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The Sports Daily > The Pensblog
Pittsburgh Penguins 2017-2018 Season Preview Part I: The Forwards

It feels like just yesterday we were watching the Patriots Penguins skate around Bridgestone Arena with the their second consecutive Stanley Cup. The month was June, Hugh Hefner and Tom Petty were still kickin’ (R.I.P.), and Marc-Andre Fleury’s UPMC commercial was still popping up on your TV screen every five minutes. Fast forward the clock, and it’s already October. The leaves are starting to fall off the trees. MAF, Nick Bonino, Chris Kunitz, Matt Cullen, Trevor Daley, Mark Streit (who definitely doesn’t have cankles), and Ron Hainsey (LOL) are all wearing new sweaters. And we’re less than 12 hours until Gameday #1 of the Penguins’ 2017-2018 season. It almost doesn’t even make sense. Just like the players only get three months to prepare for the new season, we fans only get three months to rest up and prepare as well. It’s not really fair, to be honest. But I guess that’s just a first world problem you have to deal with when your favorite hockey team wins the Stanley Cup every single year (#NotManyDaysOff).

Anyways, with the St. Louis Blues coming to town tonight for Game 1 of the regular season, it’s time for a proper regular season preview (i.e. I forgot all about the season starting tonight until like two days and panicked because I knew I wanted to write a season preview, but I’m an idiot so this is all going to be a few days behind schedule). Today, I’ll be going over the forwards while tomorrow will be all about the defensemen/goalies.

As for your 2017-2018 Pittsburgh Penguins, the top two lines will remain status quo. Sid and the Kids will get their first opportunity to play a full 82 together (assuming Sid doesn’t get another concussion *wink, wink* Ryan Reaves) while Phil and Geno get to rekindle their longstanding love/hate relationship on the second line accompanied by Bryan Rust. As for the third and fourth line, you may have heard there will be a few changes this year. Most notably (and as mentioned previously), Nick Bonino and Matt Cullen have left for greener browner pastures. There was a lot of talk this offseason about GMJR acquiring a third line center via the trade market, but at the end of the day, he decided to stand pat. Greg McKegg, a 25-year old forward signed by Rutherford on July 1st (and that of which I know absolutely nothing about other than the fact that he’s a 6′, 192 lb. forward with “good offensive instincts and standout speed”) will takeover the role of 3rd line center, while Carter Rowney will assume the same position on the 4th line. In addition to Carter Rowney, the 4th line will welcome another new face in bruising right-winger, Ryan Reaves, who was acquired by the Penguins back in June via a trade over draft weekend.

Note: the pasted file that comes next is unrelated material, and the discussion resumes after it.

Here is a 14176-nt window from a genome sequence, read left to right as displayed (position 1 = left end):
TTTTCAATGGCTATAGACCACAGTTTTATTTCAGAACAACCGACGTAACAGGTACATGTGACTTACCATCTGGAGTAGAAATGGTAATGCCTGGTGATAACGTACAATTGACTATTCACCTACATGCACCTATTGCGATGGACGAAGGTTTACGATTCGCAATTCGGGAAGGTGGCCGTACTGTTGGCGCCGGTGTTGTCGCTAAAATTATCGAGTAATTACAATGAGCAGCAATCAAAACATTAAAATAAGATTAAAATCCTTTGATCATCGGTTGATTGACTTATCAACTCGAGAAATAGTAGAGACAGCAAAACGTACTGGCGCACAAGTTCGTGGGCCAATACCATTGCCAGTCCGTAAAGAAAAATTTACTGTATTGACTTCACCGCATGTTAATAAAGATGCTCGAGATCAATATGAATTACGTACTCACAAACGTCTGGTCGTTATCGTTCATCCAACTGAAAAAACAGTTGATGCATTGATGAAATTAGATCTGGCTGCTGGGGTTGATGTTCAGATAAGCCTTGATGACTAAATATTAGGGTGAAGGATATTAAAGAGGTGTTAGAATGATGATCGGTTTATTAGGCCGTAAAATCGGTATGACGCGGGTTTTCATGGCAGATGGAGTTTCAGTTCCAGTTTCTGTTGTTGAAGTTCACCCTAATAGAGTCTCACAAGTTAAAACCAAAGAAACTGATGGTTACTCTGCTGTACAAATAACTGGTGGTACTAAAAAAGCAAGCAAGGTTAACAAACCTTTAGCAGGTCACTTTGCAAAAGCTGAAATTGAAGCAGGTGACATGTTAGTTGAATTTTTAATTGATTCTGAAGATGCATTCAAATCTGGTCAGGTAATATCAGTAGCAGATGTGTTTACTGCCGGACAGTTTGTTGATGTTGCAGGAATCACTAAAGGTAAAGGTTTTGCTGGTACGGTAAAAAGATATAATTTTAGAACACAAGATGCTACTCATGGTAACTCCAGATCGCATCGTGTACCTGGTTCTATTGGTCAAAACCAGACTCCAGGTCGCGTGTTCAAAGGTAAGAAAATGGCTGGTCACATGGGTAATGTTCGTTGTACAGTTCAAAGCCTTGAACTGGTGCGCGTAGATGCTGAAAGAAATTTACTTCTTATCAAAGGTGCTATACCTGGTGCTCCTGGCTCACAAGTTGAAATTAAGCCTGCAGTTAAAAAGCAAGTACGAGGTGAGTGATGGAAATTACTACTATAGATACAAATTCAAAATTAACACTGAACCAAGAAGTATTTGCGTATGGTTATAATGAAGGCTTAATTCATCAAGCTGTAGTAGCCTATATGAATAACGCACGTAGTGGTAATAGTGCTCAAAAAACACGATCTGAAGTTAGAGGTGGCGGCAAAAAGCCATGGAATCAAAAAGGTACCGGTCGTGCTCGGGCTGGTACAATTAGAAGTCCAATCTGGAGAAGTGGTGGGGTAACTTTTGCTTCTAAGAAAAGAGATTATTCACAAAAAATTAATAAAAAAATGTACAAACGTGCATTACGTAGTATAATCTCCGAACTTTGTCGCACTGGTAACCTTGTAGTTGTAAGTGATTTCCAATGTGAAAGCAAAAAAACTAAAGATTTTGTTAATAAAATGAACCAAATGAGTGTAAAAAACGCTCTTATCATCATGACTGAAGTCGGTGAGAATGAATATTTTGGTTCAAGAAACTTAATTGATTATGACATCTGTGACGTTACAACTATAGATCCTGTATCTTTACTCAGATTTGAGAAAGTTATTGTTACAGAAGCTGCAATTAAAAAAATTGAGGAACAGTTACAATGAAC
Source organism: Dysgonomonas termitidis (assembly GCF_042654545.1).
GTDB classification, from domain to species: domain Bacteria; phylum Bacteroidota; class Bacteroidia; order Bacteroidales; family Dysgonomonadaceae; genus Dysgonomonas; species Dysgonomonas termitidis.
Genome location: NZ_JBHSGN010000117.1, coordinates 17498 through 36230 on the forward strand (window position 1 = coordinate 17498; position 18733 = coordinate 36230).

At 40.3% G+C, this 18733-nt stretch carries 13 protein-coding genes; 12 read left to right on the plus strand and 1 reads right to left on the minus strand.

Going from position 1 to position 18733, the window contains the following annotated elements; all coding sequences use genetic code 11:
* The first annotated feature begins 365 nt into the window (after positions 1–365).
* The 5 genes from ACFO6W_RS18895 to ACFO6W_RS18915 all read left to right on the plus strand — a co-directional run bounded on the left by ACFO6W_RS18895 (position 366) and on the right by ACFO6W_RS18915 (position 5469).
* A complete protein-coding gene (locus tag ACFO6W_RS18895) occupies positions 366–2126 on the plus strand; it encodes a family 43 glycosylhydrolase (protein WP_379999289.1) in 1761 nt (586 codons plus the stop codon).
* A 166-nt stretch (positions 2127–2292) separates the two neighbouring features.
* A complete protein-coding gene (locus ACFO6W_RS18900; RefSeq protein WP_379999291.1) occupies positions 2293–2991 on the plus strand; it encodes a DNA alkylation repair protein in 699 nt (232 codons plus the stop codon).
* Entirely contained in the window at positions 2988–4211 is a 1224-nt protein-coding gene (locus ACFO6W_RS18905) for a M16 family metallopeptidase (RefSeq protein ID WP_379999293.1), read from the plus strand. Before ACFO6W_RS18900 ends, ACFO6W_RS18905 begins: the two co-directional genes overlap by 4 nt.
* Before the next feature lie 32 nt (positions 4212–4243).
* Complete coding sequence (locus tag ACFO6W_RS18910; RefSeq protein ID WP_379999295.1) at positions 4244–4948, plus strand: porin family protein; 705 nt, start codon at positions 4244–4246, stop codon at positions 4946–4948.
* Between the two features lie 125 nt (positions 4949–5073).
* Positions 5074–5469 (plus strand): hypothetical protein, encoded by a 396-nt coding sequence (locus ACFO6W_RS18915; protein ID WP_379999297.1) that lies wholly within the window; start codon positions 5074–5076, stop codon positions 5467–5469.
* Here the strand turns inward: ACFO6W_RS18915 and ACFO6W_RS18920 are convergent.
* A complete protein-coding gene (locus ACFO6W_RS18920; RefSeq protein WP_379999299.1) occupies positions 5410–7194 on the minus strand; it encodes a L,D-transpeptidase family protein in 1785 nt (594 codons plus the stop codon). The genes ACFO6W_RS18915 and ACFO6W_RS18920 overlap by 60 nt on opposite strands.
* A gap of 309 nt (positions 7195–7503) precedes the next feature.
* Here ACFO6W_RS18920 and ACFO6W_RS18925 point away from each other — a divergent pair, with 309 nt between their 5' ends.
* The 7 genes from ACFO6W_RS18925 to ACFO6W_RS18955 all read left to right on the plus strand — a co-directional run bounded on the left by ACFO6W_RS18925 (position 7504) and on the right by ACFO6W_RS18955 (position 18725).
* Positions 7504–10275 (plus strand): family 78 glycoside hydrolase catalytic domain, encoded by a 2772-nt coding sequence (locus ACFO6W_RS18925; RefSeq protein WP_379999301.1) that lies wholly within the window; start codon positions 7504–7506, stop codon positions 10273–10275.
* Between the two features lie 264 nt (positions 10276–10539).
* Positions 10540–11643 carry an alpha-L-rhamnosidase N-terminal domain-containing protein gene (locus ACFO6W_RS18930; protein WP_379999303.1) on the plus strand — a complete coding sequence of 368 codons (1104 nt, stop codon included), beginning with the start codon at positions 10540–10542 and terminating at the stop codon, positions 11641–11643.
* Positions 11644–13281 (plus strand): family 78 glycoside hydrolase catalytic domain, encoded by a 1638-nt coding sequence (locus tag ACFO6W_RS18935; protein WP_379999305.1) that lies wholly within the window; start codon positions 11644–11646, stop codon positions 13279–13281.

So without further ado, let’s take a look at the projected lines.

Guentzel – Crosby – Sheary

How did these guys play together last season? Well, to put it simply, they were really fucking good. I can go over all the numbers and fancy stats, but I’d be doing this site a disservice by dabbling into an area I have no business getting into. But don’t worry, in case you’re into that type of stuff, our [former] very own, Jesse Marshall, broke down the effectiveness of this line brilliantly last March. Yeah, I realize he wrote this over six months ago, but not much has changed. This group was basically just as effective in the playoffs as they were back in March, and they’re a big reason why the Penguins call themselves back-to-back Stanley Cup champs. They’re fast, they’re elusive af, and they possess enough talent to make other professional hockey players look like a bunch of scrubs at your local stick time. For instance, check out them embarrassing the New Jersey Devils just this past April!

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This group is scary good, and it will be exciting if they can manage a full 82-game regular season together. Odds are injuries will pop up here and there, but you can basically bank on Sid scoring anywhere from 80-100 points while Guentzel and Sheary (who seems to get himself demoted from the trio every other month) pocketing 50+ as long as these two remain on the same line as a the GOAT.

Rust – Malkin – Kessel